eTheses Repository

The feminine mystake: Betty Friedan and the dogma of domesticity in 1950s America

Isaacs, Rebecca Frances (2011)
M.Phil. thesis, University of Birmingham.

Loading
PDF (1826Kb)

Abstract

This thesis discusses the experience had by women who attended college in America in the 1950s alongside the history of the period that was presented by Betty Friedan in The Feminine Mystique (1963). Friedan’s version of events has since become the dominant history of the period, but in this thesis I have attempted to redress this mistake. The thesis first discusses how The Feminine Mystique has been treated both by historians and popular culture since its publication, and how this has affected the way the period and the women who lived through it are perceived today. The first chapter focuses on Friedan’s treatment of women’s magazines from the period, and argues that both the magazines she discussed, and the others that were available, did not present as monotone a representation of the female college student as Friedan suggested in The Feminine Mystique. The final two chapters discuss the actual experience had by students in attendance at Smith College, Friedan’s alma mater, at the end of the 1950s; the high academic standard that students were required to reach, the influence the Cold War had on women’s education, the job opportunities which were available to female students and the paths they chose to follow after graduation.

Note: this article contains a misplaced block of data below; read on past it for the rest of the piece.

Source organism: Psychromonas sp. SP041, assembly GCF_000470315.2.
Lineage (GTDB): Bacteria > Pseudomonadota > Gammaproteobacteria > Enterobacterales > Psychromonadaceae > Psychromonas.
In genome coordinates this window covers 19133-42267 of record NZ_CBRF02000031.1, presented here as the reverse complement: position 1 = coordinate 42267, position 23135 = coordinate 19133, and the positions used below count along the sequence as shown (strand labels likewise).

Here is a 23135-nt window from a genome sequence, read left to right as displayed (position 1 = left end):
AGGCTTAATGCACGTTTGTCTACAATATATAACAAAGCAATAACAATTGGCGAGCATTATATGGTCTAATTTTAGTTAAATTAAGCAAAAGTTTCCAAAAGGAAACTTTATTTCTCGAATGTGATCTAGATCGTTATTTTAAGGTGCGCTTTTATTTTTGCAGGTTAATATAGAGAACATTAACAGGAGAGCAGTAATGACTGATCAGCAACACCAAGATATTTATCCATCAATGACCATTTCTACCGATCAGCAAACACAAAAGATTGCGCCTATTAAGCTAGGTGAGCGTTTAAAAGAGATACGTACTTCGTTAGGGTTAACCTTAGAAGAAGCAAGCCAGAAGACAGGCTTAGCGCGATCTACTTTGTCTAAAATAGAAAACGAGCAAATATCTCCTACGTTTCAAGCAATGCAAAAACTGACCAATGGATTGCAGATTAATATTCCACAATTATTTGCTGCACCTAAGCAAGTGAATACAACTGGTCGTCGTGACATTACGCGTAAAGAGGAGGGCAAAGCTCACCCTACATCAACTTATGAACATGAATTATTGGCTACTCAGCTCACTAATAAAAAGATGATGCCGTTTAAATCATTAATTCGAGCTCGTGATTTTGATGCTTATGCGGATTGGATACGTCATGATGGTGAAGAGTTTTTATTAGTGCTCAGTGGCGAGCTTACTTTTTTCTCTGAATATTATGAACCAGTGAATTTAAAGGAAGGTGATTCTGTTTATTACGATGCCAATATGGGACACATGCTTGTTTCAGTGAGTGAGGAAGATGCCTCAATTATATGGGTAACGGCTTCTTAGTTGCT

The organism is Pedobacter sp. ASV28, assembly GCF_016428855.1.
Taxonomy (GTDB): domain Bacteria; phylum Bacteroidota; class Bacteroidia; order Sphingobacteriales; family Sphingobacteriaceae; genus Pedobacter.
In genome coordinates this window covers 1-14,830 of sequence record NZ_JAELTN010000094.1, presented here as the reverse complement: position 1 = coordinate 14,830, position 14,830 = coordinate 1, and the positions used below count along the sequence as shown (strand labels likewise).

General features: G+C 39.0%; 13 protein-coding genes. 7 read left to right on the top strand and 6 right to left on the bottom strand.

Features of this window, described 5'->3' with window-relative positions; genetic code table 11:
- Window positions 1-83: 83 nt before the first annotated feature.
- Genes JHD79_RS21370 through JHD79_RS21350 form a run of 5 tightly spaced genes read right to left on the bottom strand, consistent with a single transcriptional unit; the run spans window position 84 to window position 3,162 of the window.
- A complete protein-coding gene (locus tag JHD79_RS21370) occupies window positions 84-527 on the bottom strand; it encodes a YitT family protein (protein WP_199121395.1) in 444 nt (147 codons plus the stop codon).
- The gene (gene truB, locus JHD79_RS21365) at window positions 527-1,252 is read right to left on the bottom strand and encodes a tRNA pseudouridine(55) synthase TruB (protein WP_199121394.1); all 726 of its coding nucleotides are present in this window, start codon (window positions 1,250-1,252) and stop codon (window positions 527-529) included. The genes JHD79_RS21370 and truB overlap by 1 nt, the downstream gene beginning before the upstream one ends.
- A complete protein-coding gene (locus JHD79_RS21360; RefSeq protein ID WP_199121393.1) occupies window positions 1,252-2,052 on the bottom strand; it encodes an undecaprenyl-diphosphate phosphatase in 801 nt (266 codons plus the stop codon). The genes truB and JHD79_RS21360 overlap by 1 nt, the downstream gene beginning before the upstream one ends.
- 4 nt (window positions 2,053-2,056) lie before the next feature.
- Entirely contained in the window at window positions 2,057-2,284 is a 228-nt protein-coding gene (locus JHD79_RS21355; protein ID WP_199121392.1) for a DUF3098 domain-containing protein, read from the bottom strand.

Type of Work:M.Phil. thesis.
Supervisor(s):Laville, Helen
School/Faculty:Colleges (2008 onwards) > College of Arts & Law
Department:Department of American and Canadian Studies
Subjects:E11 America (General)
HQ The family. Marriage. Woman
Institution:University of Birmingham
ID Code:2910
This unpublished thesis/dissertation is copyright of the author and/or third parties. The intellectual property rights of the author or third parties in respect of this work are as defined by The Copyright Designs and Patents Act 1988 or as modified by any successor legislation. Any use made of information contained in this thesis/dissertation must be in accordance with that legislation and must be properly acknowledged. Further distribution or reproduction in any format is prohibited without the permission of the copyright holder.
Export Reference As : ASCII + BibTeX + Dublin Core + EndNote + HTML + METS + MODS + OpenURL Object + Reference Manager + Refer + RefWorks
Share this item :
QR Code for this page

Repository Staff Only: item control page